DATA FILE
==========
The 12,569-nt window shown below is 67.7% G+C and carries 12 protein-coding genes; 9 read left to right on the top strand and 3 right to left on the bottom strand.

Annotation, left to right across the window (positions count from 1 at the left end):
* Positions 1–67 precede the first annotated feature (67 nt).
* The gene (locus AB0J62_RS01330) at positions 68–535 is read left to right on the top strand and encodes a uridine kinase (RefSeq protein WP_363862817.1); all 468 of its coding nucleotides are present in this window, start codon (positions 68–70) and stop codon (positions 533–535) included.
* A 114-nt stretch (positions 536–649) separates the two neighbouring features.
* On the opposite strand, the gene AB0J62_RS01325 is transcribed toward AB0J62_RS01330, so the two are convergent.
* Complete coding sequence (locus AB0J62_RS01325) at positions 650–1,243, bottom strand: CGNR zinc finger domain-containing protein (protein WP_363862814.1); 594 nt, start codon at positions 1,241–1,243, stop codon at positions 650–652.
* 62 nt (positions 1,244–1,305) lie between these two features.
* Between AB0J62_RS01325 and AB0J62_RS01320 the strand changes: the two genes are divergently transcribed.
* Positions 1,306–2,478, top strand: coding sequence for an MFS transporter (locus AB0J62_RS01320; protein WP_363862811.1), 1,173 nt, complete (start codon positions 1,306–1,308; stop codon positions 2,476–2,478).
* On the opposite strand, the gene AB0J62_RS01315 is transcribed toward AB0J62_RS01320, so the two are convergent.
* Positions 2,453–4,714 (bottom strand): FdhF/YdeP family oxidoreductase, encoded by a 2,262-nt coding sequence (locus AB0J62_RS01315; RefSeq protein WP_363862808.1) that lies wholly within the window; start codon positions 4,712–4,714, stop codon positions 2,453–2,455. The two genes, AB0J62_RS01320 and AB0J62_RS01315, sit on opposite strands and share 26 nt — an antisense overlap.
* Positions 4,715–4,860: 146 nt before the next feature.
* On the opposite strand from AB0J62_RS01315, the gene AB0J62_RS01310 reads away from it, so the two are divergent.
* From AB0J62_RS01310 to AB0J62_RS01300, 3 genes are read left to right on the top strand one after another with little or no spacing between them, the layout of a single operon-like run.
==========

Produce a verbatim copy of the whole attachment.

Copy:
The 12,569-nt window shown below is 67.7% G+C and carries 12 protein-coding genes; 9 read left to right on the top strand and 3 right to left on the bottom strand.

Annotation, left to right across the window (positions count from 1 at the left end):
* Positions 1–67 precede the first annotated feature (67 nt).
* The gene (locus AB0J62_RS01330) at positions 68–535 is read left to right on the top strand and encodes a uridine kinase (RefSeq protein WP_363862817.1); all 468 of its coding nucleotides are present in this window, start codon (positions 68–70) and stop codon (positions 533–535) included.
* A 114-nt stretch (positions 536–649) separates the two neighbouring features.
* On the opposite strand, the gene AB0J62_RS01325 is transcribed toward AB0J62_RS01330, so the two are convergent.
* Complete coding sequence (locus AB0J62_RS01325) at positions 650–1,243, bottom strand: CGNR zinc finger domain-containing protein (protein WP_363862814.1); 594 nt, start codon at positions 1,241–1,243, stop codon at positions 650–652.
* 62 nt (positions 1,244–1,305) lie between these two features.
* Between AB0J62_RS01325 and AB0J62_RS01320 the strand changes: the two genes are divergently transcribed.
* Positions 1,306–2,478, top strand: coding sequence for an MFS transporter (locus AB0J62_RS01320; protein WP_363862811.1), 1,173 nt, complete (start codon positions 1,306–1,308; stop codon positions 2,476–2,478).
* On the opposite strand, the gene AB0J62_RS01315 is transcribed toward AB0J62_RS01320, so the two are convergent.
* Positions 2,453–4,714 (bottom strand): FdhF/YdeP family oxidoreductase, encoded by a 2,262-nt coding sequence (locus AB0J62_RS01315; RefSeq protein WP_363862808.1) that lies wholly within the window; start codon positions 4,712–4,714, stop codon positions 2,453–2,455. The two genes, AB0J62_RS01320 and AB0J62_RS01315, sit on opposite strands and share 26 nt — an antisense overlap.
* Positions 4,715–4,860: 146 nt before the next feature.
* On the opposite strand from AB0J62_RS01315, the gene AB0J62_RS01310 reads away from it, so the two are divergent.
* From AB0J62_RS01310 to AB0J62_RS01300, 3 genes are read left to right on the top strand one after another with little or no spacing between them, the layout of a single operon-like run.